Mosquito batches with West Nile virus discovered in Brampton

Published July 30, 2021 at 9:48 pm

mosquitobite

While COVID-19 restrictions are less and less present in people’s day-to-day lives, there is another virus that residents might want to avoid through smart use of bug spray–the West Nile virus.

Peel Public Health recently announced that mosquitoes carrying West Nile have been identified in Brampton.

On July 30, the region said it had been notified that three mosquito batches collected in the region (Brampton, Mississauga and Caledon) the week of July 25 have tested positive for the virus. 

The positive batches were collected near the intersections of Chinguacousy Road and Williams Parkway and Hurontario Street and Steeles Avenue East in Brampton. 

 “The Region of Peel Public Health monitors West Nile virus activity through 33 mosquito traps set across the cities of Mississauga, Brampton and the town of Caledon,” Dr. Lawrence Loh, Peel’s medical officer of health, stated in a media release sent out earlier this summer.

“Mosquitoes from the traps are collected and tested weekly from late June to September. Public Health staff also survey public areas for stagnant water that may be serving as mosquito breeding sites and treat identified sites with larvicide.”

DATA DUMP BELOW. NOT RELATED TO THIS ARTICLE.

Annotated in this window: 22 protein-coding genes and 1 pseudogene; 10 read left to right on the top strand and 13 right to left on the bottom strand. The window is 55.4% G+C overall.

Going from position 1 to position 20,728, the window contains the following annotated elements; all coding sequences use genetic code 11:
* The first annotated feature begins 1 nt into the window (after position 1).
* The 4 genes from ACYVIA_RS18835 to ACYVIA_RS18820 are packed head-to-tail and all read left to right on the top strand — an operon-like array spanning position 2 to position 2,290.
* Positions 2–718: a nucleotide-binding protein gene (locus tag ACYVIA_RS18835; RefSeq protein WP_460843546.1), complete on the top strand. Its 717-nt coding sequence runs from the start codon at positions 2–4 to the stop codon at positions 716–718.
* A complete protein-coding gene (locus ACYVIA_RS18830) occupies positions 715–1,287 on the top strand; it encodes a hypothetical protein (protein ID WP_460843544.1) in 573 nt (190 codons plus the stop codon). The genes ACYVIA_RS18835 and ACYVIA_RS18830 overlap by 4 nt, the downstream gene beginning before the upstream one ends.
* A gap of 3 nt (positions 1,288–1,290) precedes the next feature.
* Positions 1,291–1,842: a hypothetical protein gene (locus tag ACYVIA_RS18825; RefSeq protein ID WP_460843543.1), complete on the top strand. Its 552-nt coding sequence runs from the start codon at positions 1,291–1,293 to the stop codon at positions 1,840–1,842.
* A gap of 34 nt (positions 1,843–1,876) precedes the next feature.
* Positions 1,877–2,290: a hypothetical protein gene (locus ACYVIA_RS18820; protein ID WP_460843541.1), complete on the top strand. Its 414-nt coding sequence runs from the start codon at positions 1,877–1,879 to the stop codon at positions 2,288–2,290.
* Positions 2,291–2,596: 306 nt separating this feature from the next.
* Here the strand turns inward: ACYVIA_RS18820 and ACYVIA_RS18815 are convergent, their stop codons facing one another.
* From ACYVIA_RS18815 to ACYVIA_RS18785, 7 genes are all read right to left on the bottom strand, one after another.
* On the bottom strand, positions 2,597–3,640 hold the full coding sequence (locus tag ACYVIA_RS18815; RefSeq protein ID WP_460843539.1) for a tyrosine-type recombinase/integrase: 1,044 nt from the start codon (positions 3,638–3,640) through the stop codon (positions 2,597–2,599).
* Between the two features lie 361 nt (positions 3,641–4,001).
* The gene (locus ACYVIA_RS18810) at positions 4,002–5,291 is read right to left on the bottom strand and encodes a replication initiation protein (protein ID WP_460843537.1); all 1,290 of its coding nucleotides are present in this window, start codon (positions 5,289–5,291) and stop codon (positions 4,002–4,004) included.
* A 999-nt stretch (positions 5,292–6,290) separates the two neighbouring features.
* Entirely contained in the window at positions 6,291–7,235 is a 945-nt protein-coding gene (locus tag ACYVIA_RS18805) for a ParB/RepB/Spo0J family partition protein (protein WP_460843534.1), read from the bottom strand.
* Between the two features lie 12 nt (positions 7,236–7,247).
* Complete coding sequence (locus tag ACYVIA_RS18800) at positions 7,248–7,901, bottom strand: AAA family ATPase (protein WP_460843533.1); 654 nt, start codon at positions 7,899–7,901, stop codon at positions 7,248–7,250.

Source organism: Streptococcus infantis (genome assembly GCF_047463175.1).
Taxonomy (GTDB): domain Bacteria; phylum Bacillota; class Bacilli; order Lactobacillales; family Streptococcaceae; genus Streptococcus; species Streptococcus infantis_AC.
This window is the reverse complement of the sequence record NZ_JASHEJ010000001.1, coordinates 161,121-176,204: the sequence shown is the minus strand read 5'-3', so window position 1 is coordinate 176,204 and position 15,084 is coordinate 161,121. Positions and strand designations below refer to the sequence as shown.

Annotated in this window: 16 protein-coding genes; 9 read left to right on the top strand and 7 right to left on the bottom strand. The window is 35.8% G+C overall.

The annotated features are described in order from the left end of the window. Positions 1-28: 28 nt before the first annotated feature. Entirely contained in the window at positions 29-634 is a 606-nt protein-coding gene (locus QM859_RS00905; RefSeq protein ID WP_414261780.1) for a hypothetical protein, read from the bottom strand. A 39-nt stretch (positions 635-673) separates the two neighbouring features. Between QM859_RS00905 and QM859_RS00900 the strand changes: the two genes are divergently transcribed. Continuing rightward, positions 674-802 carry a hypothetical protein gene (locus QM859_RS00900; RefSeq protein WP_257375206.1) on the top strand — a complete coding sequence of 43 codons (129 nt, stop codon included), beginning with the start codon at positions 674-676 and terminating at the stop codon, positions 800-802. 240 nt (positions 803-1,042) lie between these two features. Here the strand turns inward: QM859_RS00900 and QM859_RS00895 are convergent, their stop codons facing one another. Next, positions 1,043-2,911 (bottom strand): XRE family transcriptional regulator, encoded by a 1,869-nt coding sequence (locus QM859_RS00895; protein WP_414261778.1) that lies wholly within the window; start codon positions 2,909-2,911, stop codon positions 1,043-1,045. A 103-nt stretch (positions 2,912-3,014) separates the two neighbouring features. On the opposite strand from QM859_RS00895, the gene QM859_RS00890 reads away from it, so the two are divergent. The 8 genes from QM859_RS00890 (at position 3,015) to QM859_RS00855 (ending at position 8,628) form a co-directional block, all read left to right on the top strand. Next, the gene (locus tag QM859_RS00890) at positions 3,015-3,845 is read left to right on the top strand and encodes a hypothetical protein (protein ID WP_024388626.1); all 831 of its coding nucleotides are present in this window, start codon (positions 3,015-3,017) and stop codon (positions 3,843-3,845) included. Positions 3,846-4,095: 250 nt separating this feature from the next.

West Nile virus is a mosquito-borne disease that is passed to humans via the bite of an infected mosquito. 

Although the risk of acquiring West Nile virus infection is low, there are simple steps that one can take to protect against mosquito bites:

  • Apply a Health Canada approved insect repellent containing an ingredient effective against mosquitoes, such as DEET or icaridin, to exposed skin and clothing. Always follow the manufacturer’s instructions.

  • Wear light-coloured, tightly woven, loose-fitting clothing such as long pants, a long-sleeved shirt, shoes, and socks to protect exposed skin.

  • Avoid shaded or wooded areas with high mosquito populations and take extra precautions during dusk and dawn, when mosquitoes are most active.

  • Ensure all windows and door screens fit securely and are free of tears and holes. 

Brampton, Mississauga and Caledon residents can also help prevent mosquito bites by removing or draining items on their property that hold stagnant water.

Water that is stagnant for more than seven days is an ideal breeding site for mosquitoes.

Stagnant water sites may be reported to Peel Public Health at 905-799-7700 (toll free at 905-584-2216 in Caledon), or online at peelregion.ca/health/vbd.

The website also has more information about West Nile Virus and residents can also register to receive email notifications about mosquito activity in the area.

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